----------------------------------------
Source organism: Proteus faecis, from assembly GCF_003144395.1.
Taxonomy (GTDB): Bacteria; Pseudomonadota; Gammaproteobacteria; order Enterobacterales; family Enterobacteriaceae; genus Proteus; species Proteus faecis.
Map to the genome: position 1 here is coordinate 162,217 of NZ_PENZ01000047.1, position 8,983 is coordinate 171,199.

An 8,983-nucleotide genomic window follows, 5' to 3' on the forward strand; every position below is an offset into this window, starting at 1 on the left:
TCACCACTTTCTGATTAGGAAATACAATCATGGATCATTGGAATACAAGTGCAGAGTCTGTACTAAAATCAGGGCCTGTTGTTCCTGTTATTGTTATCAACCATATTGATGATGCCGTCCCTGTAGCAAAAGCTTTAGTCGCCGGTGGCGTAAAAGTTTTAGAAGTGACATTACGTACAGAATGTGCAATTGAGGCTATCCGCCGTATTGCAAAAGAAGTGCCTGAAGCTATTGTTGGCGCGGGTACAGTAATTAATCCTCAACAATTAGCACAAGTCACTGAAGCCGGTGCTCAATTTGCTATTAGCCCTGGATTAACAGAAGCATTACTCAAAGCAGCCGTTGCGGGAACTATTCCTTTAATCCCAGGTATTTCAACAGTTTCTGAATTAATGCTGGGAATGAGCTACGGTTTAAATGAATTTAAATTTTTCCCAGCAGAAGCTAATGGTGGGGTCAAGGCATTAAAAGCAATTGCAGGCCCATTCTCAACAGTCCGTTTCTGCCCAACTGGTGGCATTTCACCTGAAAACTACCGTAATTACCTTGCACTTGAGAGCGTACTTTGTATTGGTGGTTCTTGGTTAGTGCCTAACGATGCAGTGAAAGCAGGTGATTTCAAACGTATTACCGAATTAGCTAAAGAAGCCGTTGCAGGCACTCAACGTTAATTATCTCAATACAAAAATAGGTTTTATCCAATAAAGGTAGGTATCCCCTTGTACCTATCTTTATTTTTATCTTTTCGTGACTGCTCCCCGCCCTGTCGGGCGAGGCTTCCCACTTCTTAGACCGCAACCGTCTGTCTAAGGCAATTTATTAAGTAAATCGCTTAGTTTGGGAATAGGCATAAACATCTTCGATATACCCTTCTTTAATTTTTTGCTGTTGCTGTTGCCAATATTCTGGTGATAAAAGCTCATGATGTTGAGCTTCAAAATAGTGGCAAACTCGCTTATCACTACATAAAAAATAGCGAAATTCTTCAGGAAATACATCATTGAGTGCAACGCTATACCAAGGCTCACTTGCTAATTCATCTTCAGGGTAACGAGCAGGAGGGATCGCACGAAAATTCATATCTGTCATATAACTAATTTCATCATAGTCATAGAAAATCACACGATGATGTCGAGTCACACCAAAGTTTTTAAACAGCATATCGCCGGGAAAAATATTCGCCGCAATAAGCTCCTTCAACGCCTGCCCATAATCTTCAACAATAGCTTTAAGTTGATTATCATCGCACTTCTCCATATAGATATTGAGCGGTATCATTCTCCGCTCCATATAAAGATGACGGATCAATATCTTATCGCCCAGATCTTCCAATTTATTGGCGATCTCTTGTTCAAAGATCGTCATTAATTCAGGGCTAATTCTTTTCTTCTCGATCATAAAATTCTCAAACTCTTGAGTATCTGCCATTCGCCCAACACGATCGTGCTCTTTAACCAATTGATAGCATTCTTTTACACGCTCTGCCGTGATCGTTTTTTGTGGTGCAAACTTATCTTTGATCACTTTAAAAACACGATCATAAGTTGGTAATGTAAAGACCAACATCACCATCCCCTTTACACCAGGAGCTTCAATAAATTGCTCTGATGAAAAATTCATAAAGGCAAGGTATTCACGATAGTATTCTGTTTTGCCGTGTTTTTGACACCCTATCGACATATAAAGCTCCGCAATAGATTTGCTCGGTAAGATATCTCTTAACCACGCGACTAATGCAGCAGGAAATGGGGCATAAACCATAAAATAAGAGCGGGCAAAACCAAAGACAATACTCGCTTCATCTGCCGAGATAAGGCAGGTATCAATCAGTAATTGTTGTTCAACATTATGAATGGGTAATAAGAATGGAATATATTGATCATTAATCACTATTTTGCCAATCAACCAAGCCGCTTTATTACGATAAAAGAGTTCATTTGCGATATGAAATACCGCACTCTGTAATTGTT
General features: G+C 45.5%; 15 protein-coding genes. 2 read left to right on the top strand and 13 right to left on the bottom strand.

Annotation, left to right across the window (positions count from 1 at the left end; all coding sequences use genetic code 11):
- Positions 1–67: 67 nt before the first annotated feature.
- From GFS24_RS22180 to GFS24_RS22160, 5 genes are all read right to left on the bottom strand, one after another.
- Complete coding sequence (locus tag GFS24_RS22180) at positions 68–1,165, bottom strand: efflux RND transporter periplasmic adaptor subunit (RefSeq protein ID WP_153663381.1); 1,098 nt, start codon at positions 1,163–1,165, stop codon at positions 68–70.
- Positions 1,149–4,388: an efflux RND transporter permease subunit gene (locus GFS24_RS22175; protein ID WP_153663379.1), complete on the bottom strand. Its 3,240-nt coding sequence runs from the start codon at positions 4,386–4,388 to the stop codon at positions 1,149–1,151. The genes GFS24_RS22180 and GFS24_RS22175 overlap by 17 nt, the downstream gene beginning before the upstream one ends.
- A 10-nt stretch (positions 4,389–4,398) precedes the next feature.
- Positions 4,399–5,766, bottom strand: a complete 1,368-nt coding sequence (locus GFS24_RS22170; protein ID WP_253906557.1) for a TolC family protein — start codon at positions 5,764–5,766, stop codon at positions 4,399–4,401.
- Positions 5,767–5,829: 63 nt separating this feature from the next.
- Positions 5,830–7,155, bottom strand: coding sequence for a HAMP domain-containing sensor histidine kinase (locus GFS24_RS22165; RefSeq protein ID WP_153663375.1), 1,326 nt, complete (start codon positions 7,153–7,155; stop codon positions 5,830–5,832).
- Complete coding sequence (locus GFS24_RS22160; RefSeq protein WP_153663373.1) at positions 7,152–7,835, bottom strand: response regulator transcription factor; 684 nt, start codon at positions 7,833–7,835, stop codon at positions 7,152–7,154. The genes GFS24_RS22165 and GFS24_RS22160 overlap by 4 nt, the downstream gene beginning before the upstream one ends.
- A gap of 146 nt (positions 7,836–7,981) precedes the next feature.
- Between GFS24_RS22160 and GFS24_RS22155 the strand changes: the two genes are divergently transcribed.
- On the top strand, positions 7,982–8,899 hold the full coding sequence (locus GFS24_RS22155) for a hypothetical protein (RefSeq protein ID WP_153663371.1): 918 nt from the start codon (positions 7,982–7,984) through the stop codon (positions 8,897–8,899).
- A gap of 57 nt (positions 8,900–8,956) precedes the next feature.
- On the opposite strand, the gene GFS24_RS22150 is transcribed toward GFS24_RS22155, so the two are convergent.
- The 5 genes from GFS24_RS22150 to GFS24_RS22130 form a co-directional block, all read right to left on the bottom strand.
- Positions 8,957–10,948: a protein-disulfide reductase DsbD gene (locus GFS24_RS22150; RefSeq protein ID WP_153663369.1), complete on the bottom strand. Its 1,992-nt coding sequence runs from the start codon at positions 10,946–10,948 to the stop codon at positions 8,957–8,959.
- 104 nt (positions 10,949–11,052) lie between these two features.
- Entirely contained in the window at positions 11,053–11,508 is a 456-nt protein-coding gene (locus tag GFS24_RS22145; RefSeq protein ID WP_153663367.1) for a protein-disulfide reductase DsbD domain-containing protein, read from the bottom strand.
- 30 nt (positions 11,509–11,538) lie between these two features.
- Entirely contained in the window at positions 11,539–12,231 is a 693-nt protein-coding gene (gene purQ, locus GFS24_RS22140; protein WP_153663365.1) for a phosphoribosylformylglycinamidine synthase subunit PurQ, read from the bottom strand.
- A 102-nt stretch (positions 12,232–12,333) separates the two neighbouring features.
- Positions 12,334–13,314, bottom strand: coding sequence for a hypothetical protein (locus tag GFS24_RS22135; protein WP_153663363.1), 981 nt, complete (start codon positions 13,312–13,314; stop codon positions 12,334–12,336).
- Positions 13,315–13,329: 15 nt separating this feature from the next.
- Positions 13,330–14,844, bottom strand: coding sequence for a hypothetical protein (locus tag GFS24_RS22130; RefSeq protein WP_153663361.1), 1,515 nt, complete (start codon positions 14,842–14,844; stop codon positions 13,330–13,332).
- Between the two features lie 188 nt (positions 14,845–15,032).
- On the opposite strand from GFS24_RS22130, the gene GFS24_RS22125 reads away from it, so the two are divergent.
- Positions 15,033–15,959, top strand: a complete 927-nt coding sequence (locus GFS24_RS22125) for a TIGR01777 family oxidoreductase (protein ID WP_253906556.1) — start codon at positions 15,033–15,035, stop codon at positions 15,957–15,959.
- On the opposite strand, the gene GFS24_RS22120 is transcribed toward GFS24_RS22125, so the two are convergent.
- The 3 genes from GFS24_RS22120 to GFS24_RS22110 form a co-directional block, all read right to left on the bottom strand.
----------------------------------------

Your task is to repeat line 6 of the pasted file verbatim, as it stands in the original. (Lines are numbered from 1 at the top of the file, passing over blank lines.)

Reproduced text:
General features: G+C 45.5%; 15 protein-coding genes. 2 read left to right on the top strand and 13 right to left on the bottom strand.